Clay Jensen returns home from school to find a mysterious box with his name on it lying on his porch. Inside he discovers cassette tapes made by Hannah Baker - his classmate and crush - who committed suicide two weeks earlier. On tape, Hannah explains that there are thirteen reasons why she decided to end her life. Clay is one of them. If he listens, he'll find out how he made the list. (quoted from Barnes & Noble website)
"Sir?" she repeats. "How soon do you want it to get there?"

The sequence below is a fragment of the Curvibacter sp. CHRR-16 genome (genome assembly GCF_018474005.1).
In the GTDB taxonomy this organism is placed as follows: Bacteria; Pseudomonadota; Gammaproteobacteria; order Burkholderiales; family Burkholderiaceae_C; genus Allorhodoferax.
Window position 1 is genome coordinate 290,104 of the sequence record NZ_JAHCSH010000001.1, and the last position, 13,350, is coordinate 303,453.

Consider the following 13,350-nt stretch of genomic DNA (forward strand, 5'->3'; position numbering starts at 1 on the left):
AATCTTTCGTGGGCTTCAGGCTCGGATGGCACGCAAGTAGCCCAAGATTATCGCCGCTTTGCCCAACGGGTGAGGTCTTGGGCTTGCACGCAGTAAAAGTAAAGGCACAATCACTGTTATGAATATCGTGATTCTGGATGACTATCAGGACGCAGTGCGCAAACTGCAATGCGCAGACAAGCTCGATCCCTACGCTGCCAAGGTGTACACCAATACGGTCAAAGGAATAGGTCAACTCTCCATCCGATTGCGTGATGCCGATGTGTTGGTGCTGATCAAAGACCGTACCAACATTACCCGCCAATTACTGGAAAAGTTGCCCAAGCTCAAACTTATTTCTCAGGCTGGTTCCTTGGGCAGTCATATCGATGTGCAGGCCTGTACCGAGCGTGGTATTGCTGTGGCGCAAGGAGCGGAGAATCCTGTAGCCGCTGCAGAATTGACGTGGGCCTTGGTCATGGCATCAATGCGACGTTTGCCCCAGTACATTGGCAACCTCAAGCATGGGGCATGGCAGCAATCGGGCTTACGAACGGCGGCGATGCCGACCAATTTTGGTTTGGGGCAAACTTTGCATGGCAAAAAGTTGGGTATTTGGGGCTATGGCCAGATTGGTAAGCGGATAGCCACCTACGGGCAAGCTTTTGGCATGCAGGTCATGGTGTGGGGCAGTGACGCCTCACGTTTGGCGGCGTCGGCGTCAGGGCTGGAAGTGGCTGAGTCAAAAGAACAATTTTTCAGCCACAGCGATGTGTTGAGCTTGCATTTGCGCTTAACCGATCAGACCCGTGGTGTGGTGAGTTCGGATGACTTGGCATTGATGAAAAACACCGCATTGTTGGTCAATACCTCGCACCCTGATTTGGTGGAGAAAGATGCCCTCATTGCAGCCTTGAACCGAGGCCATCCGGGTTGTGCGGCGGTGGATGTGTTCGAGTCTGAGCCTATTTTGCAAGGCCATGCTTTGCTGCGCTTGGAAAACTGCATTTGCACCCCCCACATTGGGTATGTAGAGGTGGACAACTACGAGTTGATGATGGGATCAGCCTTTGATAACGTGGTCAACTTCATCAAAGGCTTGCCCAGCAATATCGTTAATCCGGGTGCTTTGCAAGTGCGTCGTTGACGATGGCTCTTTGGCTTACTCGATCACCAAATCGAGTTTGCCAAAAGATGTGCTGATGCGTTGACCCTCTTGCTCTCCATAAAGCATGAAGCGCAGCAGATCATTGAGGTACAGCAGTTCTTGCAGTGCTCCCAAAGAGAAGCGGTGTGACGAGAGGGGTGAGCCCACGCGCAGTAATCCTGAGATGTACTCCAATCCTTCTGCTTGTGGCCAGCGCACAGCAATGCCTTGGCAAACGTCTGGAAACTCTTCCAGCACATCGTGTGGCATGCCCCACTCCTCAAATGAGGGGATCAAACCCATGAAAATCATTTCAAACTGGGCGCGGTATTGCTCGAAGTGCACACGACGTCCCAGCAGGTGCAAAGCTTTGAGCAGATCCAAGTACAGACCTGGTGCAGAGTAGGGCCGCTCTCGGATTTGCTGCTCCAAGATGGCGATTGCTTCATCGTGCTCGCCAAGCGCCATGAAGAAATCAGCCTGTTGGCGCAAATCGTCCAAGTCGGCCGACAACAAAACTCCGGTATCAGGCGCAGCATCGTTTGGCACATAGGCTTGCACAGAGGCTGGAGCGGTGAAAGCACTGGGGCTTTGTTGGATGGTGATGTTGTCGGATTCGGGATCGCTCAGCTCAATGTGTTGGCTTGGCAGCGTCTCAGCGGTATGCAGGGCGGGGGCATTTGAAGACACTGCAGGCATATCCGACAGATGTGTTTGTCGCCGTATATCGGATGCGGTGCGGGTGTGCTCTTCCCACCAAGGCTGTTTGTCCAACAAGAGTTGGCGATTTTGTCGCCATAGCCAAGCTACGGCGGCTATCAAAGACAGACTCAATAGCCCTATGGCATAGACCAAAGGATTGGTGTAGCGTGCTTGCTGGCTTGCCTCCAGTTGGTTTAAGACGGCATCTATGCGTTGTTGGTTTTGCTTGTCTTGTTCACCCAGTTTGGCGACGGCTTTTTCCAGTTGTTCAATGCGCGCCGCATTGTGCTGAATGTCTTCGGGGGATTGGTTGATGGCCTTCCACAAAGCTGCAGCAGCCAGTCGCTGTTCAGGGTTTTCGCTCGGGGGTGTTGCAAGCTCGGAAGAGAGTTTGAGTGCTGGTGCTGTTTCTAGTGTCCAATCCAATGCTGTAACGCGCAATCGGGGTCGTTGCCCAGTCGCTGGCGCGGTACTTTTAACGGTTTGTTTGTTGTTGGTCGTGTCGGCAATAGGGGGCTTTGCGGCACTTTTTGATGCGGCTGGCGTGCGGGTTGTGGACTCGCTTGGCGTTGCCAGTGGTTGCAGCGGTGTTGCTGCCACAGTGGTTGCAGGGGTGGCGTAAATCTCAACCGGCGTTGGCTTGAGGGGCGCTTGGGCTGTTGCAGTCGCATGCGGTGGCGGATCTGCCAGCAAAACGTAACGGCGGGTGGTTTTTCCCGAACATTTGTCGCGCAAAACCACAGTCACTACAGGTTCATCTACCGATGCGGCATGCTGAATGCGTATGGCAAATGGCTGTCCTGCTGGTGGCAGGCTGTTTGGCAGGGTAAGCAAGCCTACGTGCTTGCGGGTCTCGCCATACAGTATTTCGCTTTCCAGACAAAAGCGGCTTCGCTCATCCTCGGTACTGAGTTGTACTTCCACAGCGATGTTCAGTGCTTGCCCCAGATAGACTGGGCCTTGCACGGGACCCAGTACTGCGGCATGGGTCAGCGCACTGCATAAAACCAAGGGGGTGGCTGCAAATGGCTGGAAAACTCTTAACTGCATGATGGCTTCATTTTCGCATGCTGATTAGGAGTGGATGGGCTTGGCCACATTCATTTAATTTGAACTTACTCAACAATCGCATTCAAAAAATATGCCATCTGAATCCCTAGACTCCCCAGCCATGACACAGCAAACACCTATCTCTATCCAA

Oh, this book. It tore me apart and reduced me to tears, and yet I adore it so much, because it feels so real and gritty and doesn't sugar-coat anything. Jay Asher's writing is simply superb - I was drawn into Clay and Hannah's lives instantly. And as soon as I finished the novel, I had a terrifying moment when I realized that there could be a Hannah at my school, and I could be one of the reasons she decided to end her life. Without it even being intentional, I could make a light comment or casual remark and send this person's whole world crashing down. It's kind of horrifying to realize the immense power you can have over someone's psyche. The story is narrated both by Clay and by Hannah, and over the course of the book, I realized that while Hannah was already gone, I understood her almost better than I did Clay, the narrator who was actually alive. She tells her story with such pain and clarity that you can't help but sympathize with her, to agree with her as she strips down the layers of hypocrisy and lies and social drama that surround her classmates and show them for what they really are, in the end: people who drove her to such despair that she ended her own life. Although the thirteen people who caused Hannah to commit suicide were, of course, subjected to my instant anger, it was also hard not to sympathize with them, and not just because twelve other people were finally learning how twisted up and cruel they were. No, it was hard not to sympathize with them because many of the decisions they made, the ones that made Hannah feel like an outcast and shut her out and tore her down, were decisions that I felt like I could have made. Not that I would ever want to, but if I had no idea about the consequences of my actions, I would be perfectly easy making those decisions or saying those things. Like being friends with someone and then ditching that person and moving on to a better friend. I've done that, but until I read this novel, I never realized the true depth of hurt it can cause someone to hear that they're not good enough, that they're being cast off like an outfit that's not trendy anymore. That's probably the nicest thing that happens to Hannah as one of her reasons. Also, the suspense in this book was the kind that constantly keeps you wondering and fearing, for the characters, but also for yourself, because you have no idea how the next development will make you feel. The novel is just a roller coaster ride of emotions, of highs and lows and humor and loss and deep, bittersweet feeling. It's powerful and honest and touching, and readers will no doubt see themselves in these pages in one way or another. It's not an easy read. It made me put it down quite a few times because I wasn't quite sure I wanted to know what was coming, or because I had to wipe the tears from my eyes, but I always picked it back up again, if only because I felt that I owed that much to Hannah Baker.